Dozens of Arrests Made In Wetzel Drug Ring Bust

NEW MARTINSVILLE – Law enforcement officials with the West Virginia State Police, U.S. Marshals Service and other agencies arrested 25 of 29 people indicted Wednesday by a Wetzel County grand jury on suspicion of illegal drug activity at a New Martinsville public housing complex.

During a press conference Thursday at the Wetzel County Courthouse, Wetzel County Prosecuting Attorney Tim Haught said the arrests were made over a 12-hour span following the indictments. Warrants were issued for the individuals, with many being arrested early Thursday by a task force of law enforcement. Two more people are in custody elsewhere, with one awaiting extradition in Georgia and another being held in Ohio County on an unrelated charge from Georgia. Nobody was injured during the arrests, which were described as “smooth.”

Haught said all the indictments, which were sealed and will remain so until arraignment proceedings next week, are related to and stem from activity at the New Martinsville Villa apartments. That apartment complex provides HUD housing for those seeking public assistance. Haught said while some of those indicted reside in the complex, other simply hang out there on a regular basis.

“All of these 29 are linked in some way to the Villa and the problems we’ve had there,” Haught said. “Unfortunately, this level of criminal activity has been going on at this publicly subsidized housing complex for quite some time.”

Haught said there is no reason to believe any of the management for the Villa are involved in the drug ring, and he has met with management officials on “a number of occasions” on ways to improve security at the complex and curb illegal activity. He said management is in the process of installing video cameras to improve security.

However, Haught said strict guidelines for HUD housing make it tough to keep people who may cause problems from renting. He said regulations set must be followed, and though people with felony convictions may not lease an apartment, there is a 10-year statute of limitations.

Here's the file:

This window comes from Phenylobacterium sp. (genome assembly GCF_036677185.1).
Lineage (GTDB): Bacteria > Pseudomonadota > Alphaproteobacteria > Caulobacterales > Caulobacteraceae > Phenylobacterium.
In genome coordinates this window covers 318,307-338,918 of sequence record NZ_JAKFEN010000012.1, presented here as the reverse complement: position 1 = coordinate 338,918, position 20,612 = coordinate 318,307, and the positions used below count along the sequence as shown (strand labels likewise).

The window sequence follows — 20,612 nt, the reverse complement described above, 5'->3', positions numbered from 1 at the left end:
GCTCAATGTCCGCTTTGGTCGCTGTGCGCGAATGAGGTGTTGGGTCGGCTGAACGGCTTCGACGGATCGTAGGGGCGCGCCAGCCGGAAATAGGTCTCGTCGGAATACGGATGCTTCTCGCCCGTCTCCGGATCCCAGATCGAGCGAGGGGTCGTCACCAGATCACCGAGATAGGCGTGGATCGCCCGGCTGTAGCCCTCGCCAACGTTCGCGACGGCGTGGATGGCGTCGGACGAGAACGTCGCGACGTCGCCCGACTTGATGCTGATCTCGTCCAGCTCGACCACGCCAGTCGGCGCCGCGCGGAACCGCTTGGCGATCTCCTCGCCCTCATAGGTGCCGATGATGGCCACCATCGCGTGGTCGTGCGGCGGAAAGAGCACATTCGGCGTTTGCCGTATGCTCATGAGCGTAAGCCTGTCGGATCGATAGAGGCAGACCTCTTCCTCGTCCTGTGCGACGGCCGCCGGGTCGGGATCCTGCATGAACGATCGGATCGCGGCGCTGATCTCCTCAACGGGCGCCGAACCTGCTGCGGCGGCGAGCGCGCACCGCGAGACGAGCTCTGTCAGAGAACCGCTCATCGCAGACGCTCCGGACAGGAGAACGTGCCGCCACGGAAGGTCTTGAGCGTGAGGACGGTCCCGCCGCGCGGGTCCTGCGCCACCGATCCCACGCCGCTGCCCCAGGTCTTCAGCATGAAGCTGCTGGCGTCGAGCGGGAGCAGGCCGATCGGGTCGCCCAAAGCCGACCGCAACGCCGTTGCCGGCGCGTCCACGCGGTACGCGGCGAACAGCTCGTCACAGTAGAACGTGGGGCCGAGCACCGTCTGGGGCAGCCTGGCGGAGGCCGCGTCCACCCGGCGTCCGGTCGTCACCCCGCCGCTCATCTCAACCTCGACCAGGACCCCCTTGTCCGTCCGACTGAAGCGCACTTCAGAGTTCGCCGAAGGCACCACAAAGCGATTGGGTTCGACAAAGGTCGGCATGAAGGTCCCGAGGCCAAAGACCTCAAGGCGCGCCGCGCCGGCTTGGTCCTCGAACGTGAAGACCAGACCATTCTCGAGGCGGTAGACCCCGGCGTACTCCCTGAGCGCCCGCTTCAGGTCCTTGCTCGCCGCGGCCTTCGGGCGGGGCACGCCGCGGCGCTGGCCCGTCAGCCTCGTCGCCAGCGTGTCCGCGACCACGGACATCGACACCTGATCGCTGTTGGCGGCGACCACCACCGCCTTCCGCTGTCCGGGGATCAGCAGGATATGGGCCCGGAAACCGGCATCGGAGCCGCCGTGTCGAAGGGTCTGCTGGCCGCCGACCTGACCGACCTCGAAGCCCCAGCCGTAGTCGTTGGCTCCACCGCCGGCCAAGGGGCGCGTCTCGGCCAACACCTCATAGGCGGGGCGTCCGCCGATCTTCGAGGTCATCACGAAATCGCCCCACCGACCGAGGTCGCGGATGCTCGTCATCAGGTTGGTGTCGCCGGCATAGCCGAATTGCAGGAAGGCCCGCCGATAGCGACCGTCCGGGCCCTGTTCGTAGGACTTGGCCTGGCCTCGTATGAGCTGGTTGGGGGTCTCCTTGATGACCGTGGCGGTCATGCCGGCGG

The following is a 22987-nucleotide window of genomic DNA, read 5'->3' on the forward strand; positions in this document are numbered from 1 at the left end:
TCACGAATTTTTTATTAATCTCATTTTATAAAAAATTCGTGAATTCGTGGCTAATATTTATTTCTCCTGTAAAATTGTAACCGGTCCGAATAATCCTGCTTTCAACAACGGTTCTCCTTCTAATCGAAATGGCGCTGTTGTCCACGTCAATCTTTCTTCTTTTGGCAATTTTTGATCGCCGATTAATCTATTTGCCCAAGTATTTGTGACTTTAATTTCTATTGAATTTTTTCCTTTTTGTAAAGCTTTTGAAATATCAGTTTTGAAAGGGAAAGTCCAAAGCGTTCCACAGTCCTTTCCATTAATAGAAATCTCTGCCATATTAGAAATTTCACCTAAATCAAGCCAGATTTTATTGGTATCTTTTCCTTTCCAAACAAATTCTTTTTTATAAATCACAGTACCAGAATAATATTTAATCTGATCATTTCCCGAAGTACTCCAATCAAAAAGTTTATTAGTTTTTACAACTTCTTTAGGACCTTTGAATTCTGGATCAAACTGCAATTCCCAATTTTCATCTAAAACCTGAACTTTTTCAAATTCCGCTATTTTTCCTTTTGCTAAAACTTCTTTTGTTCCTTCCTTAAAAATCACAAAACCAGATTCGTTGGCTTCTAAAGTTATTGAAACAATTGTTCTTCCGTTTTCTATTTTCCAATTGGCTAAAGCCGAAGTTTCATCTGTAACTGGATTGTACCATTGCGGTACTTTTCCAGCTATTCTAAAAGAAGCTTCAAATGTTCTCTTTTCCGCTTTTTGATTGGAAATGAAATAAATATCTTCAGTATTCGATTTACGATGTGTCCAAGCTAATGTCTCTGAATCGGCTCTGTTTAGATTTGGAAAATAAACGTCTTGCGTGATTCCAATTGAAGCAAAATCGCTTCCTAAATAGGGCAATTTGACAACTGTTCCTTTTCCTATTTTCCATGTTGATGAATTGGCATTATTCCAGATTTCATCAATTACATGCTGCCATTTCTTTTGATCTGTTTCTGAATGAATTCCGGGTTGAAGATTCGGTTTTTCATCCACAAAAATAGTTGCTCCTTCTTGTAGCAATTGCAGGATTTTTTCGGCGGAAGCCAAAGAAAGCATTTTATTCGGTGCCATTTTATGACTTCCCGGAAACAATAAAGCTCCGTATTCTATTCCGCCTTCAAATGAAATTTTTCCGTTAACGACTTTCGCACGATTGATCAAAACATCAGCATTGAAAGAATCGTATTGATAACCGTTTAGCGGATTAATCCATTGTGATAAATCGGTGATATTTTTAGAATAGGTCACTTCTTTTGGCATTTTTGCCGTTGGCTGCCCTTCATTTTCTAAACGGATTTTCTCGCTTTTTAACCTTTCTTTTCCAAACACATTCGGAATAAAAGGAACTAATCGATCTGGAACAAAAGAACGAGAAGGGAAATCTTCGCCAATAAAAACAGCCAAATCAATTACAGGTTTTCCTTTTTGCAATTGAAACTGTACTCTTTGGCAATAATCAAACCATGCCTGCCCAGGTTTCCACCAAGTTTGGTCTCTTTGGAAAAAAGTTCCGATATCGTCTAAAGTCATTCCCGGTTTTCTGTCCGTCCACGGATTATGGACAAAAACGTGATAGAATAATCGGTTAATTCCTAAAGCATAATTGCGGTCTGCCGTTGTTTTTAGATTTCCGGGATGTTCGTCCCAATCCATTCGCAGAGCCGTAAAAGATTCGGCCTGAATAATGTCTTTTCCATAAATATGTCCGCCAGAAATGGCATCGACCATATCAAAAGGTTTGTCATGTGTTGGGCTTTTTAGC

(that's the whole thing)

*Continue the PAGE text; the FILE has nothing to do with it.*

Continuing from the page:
Because of the large number of people involved and the potential interstate transfer of the pills, Haught sought guidance from the U.S. Attorney’s Office in Wheeling on making the investigation a federal case. However, he said the penalties faced by the involved individuals will be more strict if they are tried in state circuit court.

“As a state case, it doesn’t matter if you sold one pill or 5,000 pills, the penalty is the same,” he said, adding the street values for the sale of the pills in question would total several thousands of dollars. “These pills are selling for $40-$50 per pill, and all it takes is for someone to obtain them, turn around and sell them and make a substantial amount of money.”

Authorities are still looking for two remaining suspects, identified as Melinda Rice, a white female, and a heavy-set black male known only as “D-Wall.” Haught said anyone with information on those suspects should contact law enforcement immediately. Those who have been arrested are scheduled to appear for arraignment Tuesday in Wetzel County Circuit Court.